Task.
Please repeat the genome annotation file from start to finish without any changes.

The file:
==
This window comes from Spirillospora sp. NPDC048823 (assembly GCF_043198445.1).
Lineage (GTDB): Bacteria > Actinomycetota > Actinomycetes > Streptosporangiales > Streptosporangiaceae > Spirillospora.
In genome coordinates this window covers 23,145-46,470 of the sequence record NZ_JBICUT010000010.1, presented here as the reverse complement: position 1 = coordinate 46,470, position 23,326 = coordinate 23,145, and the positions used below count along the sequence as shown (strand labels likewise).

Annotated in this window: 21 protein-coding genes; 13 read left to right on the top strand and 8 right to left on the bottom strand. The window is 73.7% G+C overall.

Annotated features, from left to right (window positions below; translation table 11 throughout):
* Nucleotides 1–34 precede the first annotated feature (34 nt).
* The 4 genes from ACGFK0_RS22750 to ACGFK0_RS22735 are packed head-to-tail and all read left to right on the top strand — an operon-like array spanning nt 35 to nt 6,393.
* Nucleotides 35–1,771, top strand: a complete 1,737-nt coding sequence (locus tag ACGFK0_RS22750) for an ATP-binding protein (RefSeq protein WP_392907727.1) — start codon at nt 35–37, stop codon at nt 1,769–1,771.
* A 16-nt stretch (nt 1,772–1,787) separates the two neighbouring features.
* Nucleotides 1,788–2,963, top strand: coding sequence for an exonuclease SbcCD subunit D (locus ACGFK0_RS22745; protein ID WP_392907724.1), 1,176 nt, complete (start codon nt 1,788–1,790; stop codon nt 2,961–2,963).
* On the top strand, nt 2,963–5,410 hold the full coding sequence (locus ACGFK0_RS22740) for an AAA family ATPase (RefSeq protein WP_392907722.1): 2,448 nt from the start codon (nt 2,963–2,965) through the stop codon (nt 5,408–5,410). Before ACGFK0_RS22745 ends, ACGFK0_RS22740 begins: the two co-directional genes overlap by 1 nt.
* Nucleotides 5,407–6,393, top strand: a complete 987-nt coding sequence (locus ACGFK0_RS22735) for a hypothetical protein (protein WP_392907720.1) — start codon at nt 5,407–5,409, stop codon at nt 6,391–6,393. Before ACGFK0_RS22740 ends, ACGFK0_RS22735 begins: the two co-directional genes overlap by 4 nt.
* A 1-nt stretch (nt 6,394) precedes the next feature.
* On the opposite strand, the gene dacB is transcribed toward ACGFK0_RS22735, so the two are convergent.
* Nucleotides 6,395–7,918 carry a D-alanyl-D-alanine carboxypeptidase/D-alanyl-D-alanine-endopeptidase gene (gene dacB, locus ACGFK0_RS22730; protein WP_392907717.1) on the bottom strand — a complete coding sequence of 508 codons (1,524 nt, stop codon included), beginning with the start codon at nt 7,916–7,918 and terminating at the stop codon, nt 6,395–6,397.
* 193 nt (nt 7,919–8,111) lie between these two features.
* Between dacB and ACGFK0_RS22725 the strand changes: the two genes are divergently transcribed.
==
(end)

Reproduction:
This window comes from Spirillospora sp. NPDC048823 (assembly GCF_043198445.1).
Lineage (GTDB): Bacteria > Actinomycetota > Actinomycetes > Streptosporangiales > Streptosporangiaceae > Spirillospora.
In genome coordinates this window covers 23,145-46,470 of the sequence record NZ_JBICUT010000010.1, presented here as the reverse complement: position 1 = coordinate 46,470, position 23,326 = coordinate 23,145, and the positions used below count along the sequence as shown (strand labels likewise).

Annotated in this window: 21 protein-coding genes; 13 read left to right on the top strand and 8 right to left on the bottom strand. The window is 73.7% G+C overall.

Annotated features, from left to right (window positions below; translation table 11 throughout):
* Nucleotides 1–34 precede the first annotated feature (34 nt).
* The 4 genes from ACGFK0_RS22750 to ACGFK0_RS22735 are packed head-to-tail and all read left to right on the top strand — an operon-like array spanning nt 35 to nt 6,393.
* Nucleotides 35–1,771, top strand: a complete 1,737-nt coding sequence (locus tag ACGFK0_RS22750) for an ATP-binding protein (RefSeq protein WP_392907727.1) — start codon at nt 35–37, stop codon at nt 1,769–1,771.
* A 16-nt stretch (nt 1,772–1,787) separates the two neighbouring features.
* Nucleotides 1,788–2,963, top strand: coding sequence for an exonuclease SbcCD subunit D (locus ACGFK0_RS22745; protein ID WP_392907724.1), 1,176 nt, complete (start codon nt 1,788–1,790; stop codon nt 2,961–2,963).
* On the top strand, nt 2,963–5,410 hold the full coding sequence (locus ACGFK0_RS22740) for an AAA family ATPase (RefSeq protein WP_392907722.1): 2,448 nt from the start codon (nt 2,963–2,965) through the stop codon (nt 5,408–5,410). Before ACGFK0_RS22745 ends, ACGFK0_RS22740 begins: the two co-directional genes overlap by 1 nt.
* Nucleotides 5,407–6,393, top strand: a complete 987-nt coding sequence (locus ACGFK0_RS22735) for a hypothetical protein (protein WP_392907720.1) — start codon at nt 5,407–5,409, stop codon at nt 6,391–6,393. Before ACGFK0_RS22740 ends, ACGFK0_RS22735 begins: the two co-directional genes overlap by 4 nt.
* A 1-nt stretch (nt 6,394) precedes the next feature.
* On the opposite strand, the gene dacB is transcribed toward ACGFK0_RS22735, so the two are convergent.
* Nucleotides 6,395–7,918 carry a D-alanyl-D-alanine carboxypeptidase/D-alanyl-D-alanine-endopeptidase gene (gene dacB, locus ACGFK0_RS22730; protein WP_392907717.1) on the bottom strand — a complete coding sequence of 508 codons (1,524 nt, stop codon included), beginning with the start codon at nt 7,916–7,918 and terminating at the stop codon, nt 6,395–6,397.
* 193 nt (nt 7,919–8,111) lie between these two features.
* Between dacB and ACGFK0_RS22725 the strand changes: the two genes are divergently transcribed.